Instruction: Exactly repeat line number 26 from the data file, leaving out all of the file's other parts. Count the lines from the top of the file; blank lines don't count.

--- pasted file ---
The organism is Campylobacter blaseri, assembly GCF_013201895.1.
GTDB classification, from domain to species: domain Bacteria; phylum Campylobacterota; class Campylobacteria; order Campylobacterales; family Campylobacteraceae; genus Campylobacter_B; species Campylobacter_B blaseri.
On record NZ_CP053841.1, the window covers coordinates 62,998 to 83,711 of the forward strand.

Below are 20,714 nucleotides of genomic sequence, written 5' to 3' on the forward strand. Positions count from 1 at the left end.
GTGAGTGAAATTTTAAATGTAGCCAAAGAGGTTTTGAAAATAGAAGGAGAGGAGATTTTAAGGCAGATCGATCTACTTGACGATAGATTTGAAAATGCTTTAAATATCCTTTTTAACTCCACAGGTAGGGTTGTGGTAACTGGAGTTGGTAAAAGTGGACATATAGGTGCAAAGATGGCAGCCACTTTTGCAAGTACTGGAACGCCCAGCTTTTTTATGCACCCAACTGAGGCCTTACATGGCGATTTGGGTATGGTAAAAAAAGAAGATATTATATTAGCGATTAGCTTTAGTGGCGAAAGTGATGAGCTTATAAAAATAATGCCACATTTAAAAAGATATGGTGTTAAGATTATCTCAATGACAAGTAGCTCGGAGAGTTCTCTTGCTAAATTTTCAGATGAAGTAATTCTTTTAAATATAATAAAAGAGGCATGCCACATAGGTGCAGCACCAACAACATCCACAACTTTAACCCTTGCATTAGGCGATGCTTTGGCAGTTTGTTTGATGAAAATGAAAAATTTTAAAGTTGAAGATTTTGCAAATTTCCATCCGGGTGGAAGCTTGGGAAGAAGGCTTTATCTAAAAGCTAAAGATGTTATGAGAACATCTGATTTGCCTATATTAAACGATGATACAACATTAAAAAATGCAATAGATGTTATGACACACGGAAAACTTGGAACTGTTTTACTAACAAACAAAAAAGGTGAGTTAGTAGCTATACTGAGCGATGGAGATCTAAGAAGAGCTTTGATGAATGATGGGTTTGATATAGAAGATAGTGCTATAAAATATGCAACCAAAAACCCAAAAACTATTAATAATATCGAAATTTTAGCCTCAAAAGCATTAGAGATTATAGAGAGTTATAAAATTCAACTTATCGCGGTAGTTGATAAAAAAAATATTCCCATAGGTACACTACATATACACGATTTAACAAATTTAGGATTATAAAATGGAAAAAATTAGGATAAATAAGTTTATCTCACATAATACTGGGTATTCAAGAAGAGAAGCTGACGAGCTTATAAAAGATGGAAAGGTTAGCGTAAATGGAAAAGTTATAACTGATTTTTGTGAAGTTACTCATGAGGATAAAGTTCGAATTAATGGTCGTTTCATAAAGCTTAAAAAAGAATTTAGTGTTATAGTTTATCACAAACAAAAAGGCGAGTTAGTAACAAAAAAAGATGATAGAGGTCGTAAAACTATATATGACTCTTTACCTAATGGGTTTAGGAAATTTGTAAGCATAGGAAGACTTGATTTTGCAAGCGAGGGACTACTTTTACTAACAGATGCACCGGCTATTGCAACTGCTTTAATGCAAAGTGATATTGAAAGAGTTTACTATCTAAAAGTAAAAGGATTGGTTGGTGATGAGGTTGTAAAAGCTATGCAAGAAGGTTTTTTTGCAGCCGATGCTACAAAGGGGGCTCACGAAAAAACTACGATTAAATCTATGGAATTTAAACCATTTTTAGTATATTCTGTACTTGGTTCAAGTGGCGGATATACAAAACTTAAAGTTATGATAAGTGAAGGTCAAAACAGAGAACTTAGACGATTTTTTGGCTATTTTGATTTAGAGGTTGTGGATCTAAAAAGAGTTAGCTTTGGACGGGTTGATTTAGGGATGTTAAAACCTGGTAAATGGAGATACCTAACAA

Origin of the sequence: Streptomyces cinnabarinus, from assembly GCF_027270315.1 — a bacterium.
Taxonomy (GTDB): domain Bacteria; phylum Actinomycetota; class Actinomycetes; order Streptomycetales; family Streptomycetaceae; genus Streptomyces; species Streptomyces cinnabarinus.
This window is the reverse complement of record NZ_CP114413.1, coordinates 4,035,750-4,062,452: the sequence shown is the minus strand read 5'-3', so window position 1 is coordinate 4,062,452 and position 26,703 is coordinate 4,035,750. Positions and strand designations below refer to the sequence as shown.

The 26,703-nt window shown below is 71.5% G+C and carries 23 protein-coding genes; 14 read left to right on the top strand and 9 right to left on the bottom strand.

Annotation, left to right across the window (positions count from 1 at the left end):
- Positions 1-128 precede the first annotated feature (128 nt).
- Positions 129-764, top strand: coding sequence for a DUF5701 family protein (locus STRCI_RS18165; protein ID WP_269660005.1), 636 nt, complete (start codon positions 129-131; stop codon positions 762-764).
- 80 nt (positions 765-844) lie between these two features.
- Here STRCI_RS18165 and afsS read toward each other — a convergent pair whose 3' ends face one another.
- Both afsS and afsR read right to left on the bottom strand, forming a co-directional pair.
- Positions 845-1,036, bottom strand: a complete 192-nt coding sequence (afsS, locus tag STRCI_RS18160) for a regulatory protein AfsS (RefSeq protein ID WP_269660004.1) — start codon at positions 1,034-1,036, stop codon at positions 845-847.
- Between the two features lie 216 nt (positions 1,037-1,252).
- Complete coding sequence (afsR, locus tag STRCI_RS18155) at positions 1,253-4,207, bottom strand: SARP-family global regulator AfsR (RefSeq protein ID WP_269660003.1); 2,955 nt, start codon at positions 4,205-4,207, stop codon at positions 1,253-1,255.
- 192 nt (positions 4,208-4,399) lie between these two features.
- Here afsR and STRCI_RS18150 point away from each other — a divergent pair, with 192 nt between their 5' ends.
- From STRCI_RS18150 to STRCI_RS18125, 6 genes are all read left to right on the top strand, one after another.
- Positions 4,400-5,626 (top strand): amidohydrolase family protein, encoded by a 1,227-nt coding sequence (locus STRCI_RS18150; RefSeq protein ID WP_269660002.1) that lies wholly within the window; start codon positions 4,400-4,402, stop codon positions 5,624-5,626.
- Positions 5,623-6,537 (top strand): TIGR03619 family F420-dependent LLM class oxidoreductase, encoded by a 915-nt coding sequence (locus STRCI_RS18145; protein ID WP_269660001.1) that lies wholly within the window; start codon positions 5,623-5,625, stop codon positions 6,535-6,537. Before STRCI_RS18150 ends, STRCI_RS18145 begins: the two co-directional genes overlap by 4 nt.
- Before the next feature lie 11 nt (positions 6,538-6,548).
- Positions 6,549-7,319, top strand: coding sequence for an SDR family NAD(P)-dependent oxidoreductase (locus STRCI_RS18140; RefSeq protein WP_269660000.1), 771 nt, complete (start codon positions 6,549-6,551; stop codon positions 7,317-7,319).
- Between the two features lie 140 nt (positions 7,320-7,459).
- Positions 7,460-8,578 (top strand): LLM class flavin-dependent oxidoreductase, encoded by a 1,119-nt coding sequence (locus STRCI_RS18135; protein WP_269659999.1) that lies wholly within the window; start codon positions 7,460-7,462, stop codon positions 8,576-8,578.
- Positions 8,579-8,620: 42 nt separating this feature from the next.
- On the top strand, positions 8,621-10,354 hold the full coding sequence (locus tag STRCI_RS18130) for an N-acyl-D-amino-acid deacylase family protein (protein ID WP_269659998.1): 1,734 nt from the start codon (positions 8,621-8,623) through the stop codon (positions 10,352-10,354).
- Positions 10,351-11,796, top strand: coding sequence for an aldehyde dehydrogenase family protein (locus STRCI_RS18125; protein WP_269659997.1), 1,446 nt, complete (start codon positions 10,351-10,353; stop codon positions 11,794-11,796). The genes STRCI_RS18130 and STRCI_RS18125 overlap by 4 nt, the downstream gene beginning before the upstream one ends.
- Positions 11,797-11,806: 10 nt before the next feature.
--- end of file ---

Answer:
- Between the two features lie 140 nt (positions 7,320-7,459).